Just like so many other areas of your practice, compliance to necessary standards is also important to your website. Observing and following all the American Disabilities Act (ADA) accessibility laws and regulations, should be as much an overall goal for your website as it is for the rest of your business.
Why is Website Compliance Important?
The primary reason that Website Content Accessibility Guidelines (or WCAG) is important to an organization, isn’t just to ward off a lawsuit, but to make the organization’s website accessible to the multitude of users that use assistive technology. In the United States alone, there are over 56 million people living with some kind of disability, and due to a lack of accessibility they are less likely to use technology to get online.(1)
Having WCAG standards helps to ensure that information online is easily accessible by any and all individuals no matter the method or device used.
The Web Content Accessibility Guidelines
The guidelines are divided up into three levels of conformance: A, AA, and AAA. Organizations are encouraged to use the WCAG 2.0 level AA technical requirements as a guide for digital accessibility.
A wide range of organizations need to comply with ADA rules. Title III regulations refer to organizations that are “public accommodations”, and applies to essentially any business or nonprofit organization that serves the public. It covers a lot of ground—including restaurants, theaters, schools and professional offices of health care providers.
The guidelines state that all content needs to have alternatives for those with disabilities to still be able to consume it. For instance, audio files require a written transcript and videos need to be captioned, so people who are deaf can still engage with these mediums; and, “equivalent alternative text” (alt text) has to be included for images, so people who are blind have an appropriate description of the image.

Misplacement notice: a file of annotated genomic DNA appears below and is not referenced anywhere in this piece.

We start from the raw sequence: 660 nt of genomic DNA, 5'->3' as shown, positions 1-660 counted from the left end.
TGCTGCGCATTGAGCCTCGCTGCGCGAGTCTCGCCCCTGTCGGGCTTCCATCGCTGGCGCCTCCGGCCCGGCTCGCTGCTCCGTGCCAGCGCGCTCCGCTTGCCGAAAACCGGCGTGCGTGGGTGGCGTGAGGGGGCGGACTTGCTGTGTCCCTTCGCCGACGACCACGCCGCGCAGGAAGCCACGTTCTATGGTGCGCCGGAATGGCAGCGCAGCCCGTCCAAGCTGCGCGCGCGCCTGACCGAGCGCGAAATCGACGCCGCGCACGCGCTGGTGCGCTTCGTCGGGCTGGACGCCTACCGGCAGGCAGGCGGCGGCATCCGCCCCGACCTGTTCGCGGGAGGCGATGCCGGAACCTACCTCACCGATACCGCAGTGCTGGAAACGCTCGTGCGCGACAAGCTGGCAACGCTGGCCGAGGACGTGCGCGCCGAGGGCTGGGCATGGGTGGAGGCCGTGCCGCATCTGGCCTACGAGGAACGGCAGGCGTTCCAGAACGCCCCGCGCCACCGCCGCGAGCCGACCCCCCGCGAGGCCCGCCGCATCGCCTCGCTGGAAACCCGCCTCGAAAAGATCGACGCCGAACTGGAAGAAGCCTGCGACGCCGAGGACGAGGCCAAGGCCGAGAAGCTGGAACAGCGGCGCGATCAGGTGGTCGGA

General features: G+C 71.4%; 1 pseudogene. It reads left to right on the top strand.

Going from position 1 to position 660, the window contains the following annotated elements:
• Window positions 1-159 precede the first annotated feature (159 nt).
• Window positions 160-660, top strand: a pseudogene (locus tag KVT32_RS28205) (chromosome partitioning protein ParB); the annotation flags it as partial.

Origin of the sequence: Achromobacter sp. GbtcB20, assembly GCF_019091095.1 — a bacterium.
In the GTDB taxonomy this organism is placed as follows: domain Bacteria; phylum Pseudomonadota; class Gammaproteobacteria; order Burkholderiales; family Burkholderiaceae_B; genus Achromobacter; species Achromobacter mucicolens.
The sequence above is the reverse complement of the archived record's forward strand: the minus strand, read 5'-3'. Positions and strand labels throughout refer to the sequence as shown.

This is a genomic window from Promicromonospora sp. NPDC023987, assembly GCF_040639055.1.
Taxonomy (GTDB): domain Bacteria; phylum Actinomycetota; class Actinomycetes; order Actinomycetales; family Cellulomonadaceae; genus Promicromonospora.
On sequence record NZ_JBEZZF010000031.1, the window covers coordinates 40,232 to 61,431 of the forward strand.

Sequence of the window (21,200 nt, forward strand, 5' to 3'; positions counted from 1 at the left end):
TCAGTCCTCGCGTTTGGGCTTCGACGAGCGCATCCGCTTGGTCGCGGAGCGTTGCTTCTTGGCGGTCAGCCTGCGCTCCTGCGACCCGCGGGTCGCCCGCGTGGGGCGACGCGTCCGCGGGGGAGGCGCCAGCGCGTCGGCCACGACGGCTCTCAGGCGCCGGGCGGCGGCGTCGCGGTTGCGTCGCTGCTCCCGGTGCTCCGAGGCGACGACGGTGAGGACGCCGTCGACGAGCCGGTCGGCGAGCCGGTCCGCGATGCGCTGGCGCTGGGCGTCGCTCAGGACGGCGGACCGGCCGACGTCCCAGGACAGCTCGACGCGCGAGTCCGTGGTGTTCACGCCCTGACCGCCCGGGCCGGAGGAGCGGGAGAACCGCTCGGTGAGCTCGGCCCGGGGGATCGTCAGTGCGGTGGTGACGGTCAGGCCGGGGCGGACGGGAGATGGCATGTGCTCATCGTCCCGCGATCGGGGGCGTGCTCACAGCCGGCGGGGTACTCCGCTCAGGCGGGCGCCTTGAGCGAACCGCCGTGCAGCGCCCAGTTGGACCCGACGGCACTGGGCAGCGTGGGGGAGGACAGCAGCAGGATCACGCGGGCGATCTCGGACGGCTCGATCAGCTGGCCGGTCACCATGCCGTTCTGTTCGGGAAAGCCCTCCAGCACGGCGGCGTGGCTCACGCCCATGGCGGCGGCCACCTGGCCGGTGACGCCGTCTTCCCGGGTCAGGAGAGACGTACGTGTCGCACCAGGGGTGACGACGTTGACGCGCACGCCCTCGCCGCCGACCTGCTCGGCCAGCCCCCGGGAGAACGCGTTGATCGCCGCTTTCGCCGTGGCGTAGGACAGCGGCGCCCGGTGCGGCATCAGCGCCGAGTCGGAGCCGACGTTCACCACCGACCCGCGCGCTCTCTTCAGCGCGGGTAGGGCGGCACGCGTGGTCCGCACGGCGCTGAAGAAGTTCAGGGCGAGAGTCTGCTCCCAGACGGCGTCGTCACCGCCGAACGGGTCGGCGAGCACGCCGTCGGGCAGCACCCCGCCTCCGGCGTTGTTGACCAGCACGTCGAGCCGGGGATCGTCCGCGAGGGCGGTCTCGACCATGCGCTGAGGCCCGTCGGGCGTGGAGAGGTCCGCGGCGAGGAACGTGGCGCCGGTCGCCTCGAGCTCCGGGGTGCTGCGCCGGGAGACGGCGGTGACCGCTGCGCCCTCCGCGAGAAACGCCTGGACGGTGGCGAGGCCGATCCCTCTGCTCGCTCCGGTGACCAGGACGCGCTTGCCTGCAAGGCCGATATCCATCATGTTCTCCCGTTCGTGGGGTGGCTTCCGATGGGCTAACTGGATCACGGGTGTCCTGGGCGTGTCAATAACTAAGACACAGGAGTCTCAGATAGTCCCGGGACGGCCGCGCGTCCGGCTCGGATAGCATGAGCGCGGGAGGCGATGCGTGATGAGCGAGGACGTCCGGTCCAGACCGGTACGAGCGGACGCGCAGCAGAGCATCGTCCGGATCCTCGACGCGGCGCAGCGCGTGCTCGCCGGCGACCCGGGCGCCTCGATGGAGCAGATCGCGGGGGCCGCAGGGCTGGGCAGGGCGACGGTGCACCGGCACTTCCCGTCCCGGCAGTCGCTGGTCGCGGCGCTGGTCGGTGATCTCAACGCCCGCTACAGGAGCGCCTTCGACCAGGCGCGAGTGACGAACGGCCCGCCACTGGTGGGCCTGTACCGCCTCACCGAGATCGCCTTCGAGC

The guidelines also outline other requirements, such as making sure that your website can be navigated without the use of a mouse, or that the proper heading level structure is put in place for a screen reader to easily navigate the site.
How to Work Toward Compliance
One can easily scan their site with an automatic website compliance testing tool called a WCAG validator. Most are free to use. A validator is not a repair service, and if it does identify barriers on your website, you will need to service it.
The most common items that are flagged are images, PDF files, links and HTML tables. These types of items are considered “content” by the ADA, because updates require the use of a content management system (CMS) to display them online—in other words, a website host would need to upload those items through the backend of a website hosted by a CMS such as WordPress.
The next step is to reach out to your website administrator, developer or hosting company and alert them to your concerns and desire to ensure that your site maintains compliance with the standards set out by the commission. WCAG even offers success criteria and techniques that your administrator can use.
Read more about the WCAG and international acceptance by reviewing the Wikipedia page set up for this.
(1) 56M Viewers – U.S. Census Bureau: http://www.pewresearch.org/fact-tank/2017/04/07/disabled-americans-are-less-likely-to-use-technology/